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Is the Electoral College antiquated

Should they just go by popular vote (like they do for everything else)?

 
Zoeyis

Asked by Zoeyis at 8:46 AM on Sep. 1, 2010 in Politics & Current Events

Level 31 (46,808 Credits)
This question is closed.
Answers (15)
  • The National Popular Vote bill would guarantee the Presidency to the candidate who receives the most popular votes in all 50 states (and DC).

    Every vote, everywhere, would be politically relevant and equal in presidential elections.

    Now 2/3rds of the states and voters are ignored -- 19 of the 22 smallest and medium-small states and big states like California, Georgia, New York, and Texas. The current state-by-state winner-take-all rule is not mentioned, much less endorsed, in the Constitution. It ensures that the candidates do not reach out to all of the states and their voters. Candidates have no reason to campaign or care about the voter concerns in the dozens of states where they are safely ahead or hopelessly behind. Policies important to the citizens of ‘flyover’ states are not as highly prioritized as policies important to ‘battleground’ states when it comes to governing.

    NationalPopularVote.com
    kohler

    Answer by kohler at 2:12 PM on Sep. 2, 2010

  • The Constitution was written for a country that was far smaller in both size and population and in a world over 250 yrs ago. Its okay to update and adjust to changing times and needs.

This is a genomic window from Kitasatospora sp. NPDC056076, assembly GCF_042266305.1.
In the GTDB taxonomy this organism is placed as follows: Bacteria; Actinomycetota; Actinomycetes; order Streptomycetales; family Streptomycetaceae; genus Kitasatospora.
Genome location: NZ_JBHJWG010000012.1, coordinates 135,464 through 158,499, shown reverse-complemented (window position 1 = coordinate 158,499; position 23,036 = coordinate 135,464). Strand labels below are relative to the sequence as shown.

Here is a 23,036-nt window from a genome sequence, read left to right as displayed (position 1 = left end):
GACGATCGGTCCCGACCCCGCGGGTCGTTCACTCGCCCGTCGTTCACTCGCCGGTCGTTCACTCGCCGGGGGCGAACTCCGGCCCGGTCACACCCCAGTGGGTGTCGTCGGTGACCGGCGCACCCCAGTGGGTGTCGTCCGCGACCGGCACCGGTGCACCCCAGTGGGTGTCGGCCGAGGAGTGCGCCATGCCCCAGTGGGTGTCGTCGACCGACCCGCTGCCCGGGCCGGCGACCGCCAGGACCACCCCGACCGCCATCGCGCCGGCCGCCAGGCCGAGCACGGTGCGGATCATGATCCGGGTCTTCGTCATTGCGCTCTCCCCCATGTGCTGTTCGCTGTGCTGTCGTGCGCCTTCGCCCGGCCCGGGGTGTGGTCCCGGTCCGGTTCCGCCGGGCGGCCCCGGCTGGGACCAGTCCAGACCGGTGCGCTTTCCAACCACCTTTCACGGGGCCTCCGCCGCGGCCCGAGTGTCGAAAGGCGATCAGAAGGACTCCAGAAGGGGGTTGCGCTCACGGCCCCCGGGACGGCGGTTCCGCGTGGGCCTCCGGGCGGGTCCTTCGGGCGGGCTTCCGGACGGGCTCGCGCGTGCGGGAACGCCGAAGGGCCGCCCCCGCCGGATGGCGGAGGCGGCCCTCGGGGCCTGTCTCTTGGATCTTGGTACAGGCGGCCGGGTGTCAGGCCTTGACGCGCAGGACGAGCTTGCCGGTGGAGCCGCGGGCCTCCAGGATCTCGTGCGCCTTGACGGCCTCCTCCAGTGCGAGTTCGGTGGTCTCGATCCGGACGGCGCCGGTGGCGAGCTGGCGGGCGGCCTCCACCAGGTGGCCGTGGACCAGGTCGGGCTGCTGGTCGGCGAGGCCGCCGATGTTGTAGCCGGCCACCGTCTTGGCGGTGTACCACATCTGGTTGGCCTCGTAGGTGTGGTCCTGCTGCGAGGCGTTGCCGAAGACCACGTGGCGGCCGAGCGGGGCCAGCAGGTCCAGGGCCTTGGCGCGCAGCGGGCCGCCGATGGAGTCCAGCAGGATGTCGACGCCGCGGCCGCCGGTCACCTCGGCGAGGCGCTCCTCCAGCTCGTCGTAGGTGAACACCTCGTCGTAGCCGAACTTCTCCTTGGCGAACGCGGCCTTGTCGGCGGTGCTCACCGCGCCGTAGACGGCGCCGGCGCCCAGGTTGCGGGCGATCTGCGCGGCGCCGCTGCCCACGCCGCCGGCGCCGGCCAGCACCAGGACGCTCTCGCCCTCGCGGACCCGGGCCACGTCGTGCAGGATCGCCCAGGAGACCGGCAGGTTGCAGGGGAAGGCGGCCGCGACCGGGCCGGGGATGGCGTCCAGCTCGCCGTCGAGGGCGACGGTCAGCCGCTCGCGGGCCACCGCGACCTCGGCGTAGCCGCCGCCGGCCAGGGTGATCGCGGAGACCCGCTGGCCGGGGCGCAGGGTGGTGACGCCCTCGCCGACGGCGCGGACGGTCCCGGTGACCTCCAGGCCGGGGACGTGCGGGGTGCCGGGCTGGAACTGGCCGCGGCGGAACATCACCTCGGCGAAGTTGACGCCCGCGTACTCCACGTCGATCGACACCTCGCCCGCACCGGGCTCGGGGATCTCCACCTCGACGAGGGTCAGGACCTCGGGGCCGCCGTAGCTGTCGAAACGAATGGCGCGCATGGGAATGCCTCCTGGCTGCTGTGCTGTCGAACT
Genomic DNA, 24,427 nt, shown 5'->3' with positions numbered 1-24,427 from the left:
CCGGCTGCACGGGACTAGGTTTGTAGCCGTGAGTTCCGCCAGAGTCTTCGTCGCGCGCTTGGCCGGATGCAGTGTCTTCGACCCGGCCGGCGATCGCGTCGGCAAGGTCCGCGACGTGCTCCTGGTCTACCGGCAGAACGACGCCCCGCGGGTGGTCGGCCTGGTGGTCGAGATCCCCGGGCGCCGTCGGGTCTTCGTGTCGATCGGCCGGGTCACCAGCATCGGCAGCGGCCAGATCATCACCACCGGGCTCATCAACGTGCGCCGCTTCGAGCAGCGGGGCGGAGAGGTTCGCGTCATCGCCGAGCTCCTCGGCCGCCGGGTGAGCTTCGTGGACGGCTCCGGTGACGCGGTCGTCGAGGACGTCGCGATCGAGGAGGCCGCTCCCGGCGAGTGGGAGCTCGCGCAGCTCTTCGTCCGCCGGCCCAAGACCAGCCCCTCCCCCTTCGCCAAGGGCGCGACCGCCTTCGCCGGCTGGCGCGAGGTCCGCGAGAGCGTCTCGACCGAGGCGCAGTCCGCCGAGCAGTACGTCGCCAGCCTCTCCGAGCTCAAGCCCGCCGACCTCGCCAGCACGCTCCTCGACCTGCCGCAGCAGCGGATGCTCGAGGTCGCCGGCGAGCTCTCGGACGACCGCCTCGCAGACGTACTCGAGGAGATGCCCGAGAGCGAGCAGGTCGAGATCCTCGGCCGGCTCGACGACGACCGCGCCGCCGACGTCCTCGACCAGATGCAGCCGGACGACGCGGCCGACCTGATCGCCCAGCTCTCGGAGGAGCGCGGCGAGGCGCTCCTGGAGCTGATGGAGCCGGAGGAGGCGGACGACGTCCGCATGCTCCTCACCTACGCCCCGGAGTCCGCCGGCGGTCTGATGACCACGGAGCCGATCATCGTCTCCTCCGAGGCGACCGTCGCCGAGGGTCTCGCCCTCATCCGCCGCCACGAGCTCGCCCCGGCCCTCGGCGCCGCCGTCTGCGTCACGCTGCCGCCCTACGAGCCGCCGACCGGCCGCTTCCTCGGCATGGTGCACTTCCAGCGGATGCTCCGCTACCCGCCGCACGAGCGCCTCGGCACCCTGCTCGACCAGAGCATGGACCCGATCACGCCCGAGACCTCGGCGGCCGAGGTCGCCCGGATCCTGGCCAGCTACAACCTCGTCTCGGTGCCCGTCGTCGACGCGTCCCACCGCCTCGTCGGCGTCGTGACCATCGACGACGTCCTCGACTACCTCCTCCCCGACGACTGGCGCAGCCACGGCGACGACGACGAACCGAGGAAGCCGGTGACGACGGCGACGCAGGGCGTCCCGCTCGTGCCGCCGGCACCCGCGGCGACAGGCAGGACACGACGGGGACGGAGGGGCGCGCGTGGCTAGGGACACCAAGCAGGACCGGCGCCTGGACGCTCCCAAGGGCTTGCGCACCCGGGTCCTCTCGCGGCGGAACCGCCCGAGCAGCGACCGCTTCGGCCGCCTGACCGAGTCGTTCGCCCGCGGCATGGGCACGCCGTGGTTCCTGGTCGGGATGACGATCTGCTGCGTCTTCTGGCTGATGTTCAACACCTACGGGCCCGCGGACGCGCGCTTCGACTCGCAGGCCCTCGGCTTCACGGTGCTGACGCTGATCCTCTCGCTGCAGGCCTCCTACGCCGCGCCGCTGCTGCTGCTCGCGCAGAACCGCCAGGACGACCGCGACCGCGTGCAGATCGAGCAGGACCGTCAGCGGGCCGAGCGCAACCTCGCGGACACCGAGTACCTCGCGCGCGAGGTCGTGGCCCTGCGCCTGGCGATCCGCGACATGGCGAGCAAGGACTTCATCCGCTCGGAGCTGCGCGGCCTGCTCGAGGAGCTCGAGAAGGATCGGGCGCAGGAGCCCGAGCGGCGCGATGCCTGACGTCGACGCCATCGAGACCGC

Do you think the founding fathers, with the intelligence to put together such a well thought out document were to stupid to realize the country would grow?
    Carpy

    Answer by Carpy at 9:54 AM on Sep. 1, 2010

  • So every state should have their vote based on who wins for that state, regardless of how populated it is? Like Montana, with its far less populated state, should carry the same weight as say New York? Or every vote should be counted and whoever wins the total sum? The electoral college does seem to throw a strange curve on elections, but I'm not sure there is a better way.
    JawgaMom1

    Answer by JawgaMom1 at 8:56 AM on Sep. 1, 2010

  • No, it is the way the constitution was written for a reason.
    Carpy

    Answer by Carpy at 8:58 AM on Sep. 1, 2010

  • I can't think of a better way to even up the states voices in national elections.
    Scuba

    Answer by Scuba at 9:01 AM on Sep. 1, 2010

  • No, it works well.
    UpSheRises

    Answer by UpSheRises at 9:12 AM on Sep. 1, 2010

  • If you get rid of it then New York and California with their bigger populations will be deciding our Presidential elections. The smaller states will no longer have a say.

    Natesmom507

    Answer by Natesmom507 at 9:28 AM on Sep. 1, 2010

  • Op,


    If that was true there would never be a republican President again.. That is why the democrats want to get rid of the electoral College.  California and New York always go to the democrats. The rest of the states would not matter, our votes would be worthless.

    Natesmom507

    Answer by Natesmom507 at 9:45 AM on Sep. 1, 2010

  • The Constitution was written for a country that was far smaller in both size and population and in a world over 250 yrs ago. Its okay to update and adjust to changing times and needs.
    Zoeyis

    Comment by Zoeyis (original poster) at 9:07 AM on Sep. 1, 2010

  • People don't vote because they feel there votes get wasted simply because of where they live.
    Zoeyis

    Comment by Zoeyis (original poster) at 9:07 AM on Sep. 1, 2010

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